Hydrobiologia

, Volume 791, Issue 1, pp 193–207 | Cite as

Allopatric speciation in the desert: diversification of cichlids at their geographical and ecological range limit in Iran

  • Julia Schwarzer
  • Naghme Shabani
  • Hamid Reza Esmaeili
  • Salome Mwaiko
  • Ole Seehausen
ADVANCES IN CICHLID RESEARCH II

Abstract

Cichlids are textbook examples for rapid diversification and high species diversity. While in South America, several hundred and in Africa, more than 1500 species of cichlid fish have been described, only one single cichlid species, Iranocichla hormuzensis Coad 1982, was known from Iran, the easternmost range margin of the species-rich African cichlids (Cichlidae: Pseudocrenilabrinae). The aim of our paper was to assess the genetic and phenotypic diversity among populations of Iranocichla across most of its geographical range in Southern Iran. For this, we sequenced two mitochondrial genes and collected color observation of male nuptial coloration in different habitats. Besides conspicuous differences in male nuptial coloration, we found considerable genetic differentiation among Iranocichla populations pointing to the existence of at least two allopatric species, with no evidence of more than one species at one site. Diversification within Iranocichla started, based on our data, in the middle or late Pleistocene and was followed by further population differentiation and bottlenecks during isolation events in the last glacial maximum. Population dispersal leading to the population structure observed today most likely occurred in the course of the early Holocene sea-level rise.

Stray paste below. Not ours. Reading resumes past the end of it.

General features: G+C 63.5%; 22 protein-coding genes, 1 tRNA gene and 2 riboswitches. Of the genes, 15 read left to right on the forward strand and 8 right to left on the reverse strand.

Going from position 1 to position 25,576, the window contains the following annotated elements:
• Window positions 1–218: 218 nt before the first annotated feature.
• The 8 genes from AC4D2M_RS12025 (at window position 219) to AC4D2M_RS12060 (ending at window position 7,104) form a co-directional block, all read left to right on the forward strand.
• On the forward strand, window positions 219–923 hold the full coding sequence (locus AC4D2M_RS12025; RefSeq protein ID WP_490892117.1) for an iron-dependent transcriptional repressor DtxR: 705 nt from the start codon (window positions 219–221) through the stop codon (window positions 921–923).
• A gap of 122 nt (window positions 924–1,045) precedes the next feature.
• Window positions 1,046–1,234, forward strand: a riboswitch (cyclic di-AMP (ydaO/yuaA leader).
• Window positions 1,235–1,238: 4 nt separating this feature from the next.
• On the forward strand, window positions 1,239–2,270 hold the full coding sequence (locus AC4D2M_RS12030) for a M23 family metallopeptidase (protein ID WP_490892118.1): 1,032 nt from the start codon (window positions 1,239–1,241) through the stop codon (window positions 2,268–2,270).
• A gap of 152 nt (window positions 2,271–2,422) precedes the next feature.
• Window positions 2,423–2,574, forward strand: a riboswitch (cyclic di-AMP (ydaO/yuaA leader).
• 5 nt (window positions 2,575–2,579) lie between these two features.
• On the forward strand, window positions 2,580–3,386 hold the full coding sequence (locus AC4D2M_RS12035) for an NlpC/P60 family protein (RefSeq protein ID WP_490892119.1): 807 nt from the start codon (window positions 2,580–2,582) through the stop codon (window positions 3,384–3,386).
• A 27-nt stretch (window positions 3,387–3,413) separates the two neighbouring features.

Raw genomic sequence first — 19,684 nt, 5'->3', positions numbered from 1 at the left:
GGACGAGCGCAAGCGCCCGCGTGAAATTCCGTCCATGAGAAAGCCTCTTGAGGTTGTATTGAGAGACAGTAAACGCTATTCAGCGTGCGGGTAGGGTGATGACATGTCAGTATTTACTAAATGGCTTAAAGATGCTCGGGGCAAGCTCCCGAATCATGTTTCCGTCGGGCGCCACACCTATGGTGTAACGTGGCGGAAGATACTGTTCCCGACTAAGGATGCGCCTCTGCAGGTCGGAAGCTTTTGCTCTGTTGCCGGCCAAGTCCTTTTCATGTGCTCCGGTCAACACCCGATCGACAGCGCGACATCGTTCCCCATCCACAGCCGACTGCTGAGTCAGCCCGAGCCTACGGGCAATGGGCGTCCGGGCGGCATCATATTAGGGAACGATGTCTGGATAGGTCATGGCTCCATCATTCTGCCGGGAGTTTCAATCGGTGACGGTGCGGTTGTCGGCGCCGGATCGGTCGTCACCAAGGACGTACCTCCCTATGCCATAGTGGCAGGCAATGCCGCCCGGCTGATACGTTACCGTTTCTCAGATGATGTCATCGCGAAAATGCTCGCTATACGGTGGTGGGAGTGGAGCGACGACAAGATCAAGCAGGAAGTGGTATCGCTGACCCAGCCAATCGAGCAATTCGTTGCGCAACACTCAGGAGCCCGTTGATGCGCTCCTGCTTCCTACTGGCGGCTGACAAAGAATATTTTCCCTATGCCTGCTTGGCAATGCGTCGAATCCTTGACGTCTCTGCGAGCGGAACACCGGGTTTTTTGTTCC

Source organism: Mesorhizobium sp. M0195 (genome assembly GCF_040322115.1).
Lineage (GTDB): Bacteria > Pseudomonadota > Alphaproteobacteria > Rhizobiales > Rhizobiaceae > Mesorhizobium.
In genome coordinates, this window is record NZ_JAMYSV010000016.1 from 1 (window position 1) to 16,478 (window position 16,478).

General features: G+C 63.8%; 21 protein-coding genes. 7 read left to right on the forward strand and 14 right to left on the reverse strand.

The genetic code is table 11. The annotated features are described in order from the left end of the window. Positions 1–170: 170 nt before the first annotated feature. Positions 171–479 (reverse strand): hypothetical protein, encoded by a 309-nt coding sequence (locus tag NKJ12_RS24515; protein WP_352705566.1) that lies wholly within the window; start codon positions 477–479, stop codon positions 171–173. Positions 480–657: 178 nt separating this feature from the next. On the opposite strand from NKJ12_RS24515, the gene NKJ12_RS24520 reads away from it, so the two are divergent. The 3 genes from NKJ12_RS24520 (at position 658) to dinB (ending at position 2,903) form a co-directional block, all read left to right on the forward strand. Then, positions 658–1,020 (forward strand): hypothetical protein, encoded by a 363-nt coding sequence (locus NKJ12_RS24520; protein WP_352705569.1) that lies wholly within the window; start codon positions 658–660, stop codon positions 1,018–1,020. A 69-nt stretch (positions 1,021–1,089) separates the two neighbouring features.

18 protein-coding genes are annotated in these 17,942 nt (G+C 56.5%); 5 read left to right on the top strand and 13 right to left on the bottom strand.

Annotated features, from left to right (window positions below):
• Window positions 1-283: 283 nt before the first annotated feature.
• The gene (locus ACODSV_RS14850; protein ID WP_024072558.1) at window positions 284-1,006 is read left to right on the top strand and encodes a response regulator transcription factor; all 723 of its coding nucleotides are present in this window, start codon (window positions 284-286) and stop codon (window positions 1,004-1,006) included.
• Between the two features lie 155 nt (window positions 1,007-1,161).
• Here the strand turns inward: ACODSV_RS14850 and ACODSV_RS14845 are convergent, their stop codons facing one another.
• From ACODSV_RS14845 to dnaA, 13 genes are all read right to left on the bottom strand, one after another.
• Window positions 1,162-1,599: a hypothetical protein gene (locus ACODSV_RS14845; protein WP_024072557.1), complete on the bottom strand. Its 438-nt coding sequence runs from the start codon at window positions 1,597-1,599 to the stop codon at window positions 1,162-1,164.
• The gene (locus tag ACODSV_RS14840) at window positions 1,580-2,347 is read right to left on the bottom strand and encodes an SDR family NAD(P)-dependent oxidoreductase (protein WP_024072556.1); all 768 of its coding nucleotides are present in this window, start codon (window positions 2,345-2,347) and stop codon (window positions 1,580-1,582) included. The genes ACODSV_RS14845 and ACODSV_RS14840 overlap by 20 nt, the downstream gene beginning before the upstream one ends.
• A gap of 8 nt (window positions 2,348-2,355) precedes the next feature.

Keywords

Iranian cichlids Cichlidae Iranocichla Vicariant speciation Last glacial maximum 

Supplementary material

10750_2016_2976_MOESM1_ESM.pdf (1.6 mb)
Supplementary material 1 (PDF 1648 kb)
10750_2016_2976_MOESM2_ESM.xlsx (17 kb)
Supplementary material 2 (XLSX 17 kb)

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Copyright information

© Springer International Publishing Switzerland 2016

Authors and Affiliations

  1. 1.Department of Fish Ecology and Evolution, Center for Ecology, Evolution & BiogeochemistryEawag Swiss Federal Institute of Aquatic Science and TechnologyKastanienbaumSwitzerland
  2. 2.Division of Aquatic Ecology, Institute of Ecology & EvolutionUniversity of BernBernSwitzerland
  3. 3.Zoologisches Forschungsmuseum KoenigBonnGermany
  4. 4.Laboratoire d’Ecologiee Alpine (LECA), UMR-CNRS 5553Université Joseph FourierGrenoble Cedex 9France
  5. 5.Ichthyology and Molecular Systematics Lab., Department of Biology, College of SciencesShiraz UniversityShirazIran
  6. 6.Max Planck Institute for Evolutionary BiologyPlönGermany

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